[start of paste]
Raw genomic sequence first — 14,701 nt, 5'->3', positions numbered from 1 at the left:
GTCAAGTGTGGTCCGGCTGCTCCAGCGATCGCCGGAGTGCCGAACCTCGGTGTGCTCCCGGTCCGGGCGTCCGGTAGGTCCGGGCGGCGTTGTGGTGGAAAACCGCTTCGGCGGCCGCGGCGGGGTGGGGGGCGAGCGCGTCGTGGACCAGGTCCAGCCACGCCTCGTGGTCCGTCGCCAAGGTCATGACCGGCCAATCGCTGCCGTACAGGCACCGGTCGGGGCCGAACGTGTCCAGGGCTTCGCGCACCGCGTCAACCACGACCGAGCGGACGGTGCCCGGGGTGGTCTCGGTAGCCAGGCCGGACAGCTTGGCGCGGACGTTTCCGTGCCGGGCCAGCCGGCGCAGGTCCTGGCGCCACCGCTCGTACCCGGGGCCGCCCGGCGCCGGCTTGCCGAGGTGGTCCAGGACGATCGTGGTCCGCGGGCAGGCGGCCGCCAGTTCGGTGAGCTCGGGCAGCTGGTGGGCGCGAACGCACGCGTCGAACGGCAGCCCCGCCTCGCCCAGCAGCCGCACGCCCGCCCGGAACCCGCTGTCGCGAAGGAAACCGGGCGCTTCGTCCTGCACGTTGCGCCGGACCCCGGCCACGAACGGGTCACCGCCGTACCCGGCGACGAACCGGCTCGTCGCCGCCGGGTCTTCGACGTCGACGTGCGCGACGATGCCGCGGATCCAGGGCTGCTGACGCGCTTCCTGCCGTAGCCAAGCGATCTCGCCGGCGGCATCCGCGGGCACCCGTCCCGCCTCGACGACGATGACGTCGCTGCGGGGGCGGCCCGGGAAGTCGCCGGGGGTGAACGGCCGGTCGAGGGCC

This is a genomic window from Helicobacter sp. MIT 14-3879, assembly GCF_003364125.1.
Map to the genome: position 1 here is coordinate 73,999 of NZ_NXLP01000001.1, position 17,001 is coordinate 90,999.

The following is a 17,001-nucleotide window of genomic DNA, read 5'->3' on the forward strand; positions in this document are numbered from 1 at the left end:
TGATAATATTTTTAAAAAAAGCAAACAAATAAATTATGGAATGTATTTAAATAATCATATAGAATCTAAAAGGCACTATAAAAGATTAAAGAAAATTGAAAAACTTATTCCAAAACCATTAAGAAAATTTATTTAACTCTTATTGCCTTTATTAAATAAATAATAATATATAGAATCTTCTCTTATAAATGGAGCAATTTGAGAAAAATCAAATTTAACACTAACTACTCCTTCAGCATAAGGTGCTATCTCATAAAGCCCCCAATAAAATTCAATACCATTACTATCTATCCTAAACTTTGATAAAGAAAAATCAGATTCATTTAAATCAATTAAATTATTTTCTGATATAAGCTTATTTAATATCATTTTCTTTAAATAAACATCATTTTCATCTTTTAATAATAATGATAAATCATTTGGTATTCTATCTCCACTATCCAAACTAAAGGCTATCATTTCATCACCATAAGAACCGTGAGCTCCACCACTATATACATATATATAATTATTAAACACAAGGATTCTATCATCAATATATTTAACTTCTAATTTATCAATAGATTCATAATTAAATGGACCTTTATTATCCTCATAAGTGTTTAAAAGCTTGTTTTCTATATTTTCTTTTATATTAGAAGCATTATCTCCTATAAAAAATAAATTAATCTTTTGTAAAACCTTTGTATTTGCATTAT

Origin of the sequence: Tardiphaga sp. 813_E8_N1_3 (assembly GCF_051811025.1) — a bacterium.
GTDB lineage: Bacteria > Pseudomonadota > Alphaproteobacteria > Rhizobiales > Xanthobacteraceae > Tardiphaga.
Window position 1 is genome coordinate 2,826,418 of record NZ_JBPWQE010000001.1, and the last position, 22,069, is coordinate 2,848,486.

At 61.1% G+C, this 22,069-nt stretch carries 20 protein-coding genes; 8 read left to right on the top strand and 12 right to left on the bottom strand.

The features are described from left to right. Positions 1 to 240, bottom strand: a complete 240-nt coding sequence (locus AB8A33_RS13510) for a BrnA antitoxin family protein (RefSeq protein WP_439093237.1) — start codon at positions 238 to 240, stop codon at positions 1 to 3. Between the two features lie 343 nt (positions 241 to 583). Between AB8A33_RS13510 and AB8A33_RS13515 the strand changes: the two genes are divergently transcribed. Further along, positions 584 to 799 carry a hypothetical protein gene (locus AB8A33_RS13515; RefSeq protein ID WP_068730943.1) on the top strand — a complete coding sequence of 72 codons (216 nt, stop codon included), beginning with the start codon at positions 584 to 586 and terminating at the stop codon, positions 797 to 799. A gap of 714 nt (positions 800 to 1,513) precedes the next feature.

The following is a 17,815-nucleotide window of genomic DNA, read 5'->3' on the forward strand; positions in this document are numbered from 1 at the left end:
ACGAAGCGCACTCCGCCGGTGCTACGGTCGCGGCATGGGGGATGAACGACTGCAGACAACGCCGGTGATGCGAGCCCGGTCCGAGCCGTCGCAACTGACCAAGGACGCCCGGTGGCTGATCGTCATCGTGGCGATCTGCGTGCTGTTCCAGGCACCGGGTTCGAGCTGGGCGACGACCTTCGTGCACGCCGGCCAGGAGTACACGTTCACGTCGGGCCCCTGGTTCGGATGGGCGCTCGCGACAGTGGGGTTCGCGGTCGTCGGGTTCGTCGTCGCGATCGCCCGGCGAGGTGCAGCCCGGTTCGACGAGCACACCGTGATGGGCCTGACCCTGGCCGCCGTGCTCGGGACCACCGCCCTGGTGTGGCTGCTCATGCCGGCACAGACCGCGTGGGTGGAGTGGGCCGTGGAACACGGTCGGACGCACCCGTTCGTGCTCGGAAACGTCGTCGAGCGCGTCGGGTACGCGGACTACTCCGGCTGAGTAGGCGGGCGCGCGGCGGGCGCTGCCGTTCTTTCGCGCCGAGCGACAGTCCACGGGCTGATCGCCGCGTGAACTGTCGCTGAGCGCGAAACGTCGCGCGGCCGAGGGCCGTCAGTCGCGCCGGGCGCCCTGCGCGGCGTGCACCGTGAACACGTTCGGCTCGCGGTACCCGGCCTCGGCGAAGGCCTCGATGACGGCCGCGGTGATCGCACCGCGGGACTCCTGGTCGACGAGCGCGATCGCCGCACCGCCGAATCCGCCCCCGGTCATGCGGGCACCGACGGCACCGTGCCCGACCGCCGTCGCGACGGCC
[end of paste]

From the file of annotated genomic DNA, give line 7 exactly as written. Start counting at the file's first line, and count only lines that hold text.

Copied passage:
Origin of the sequence: Tardiphaga sp. 813_E8_N1_3 (assembly GCF_051811025.1) — a bacterium.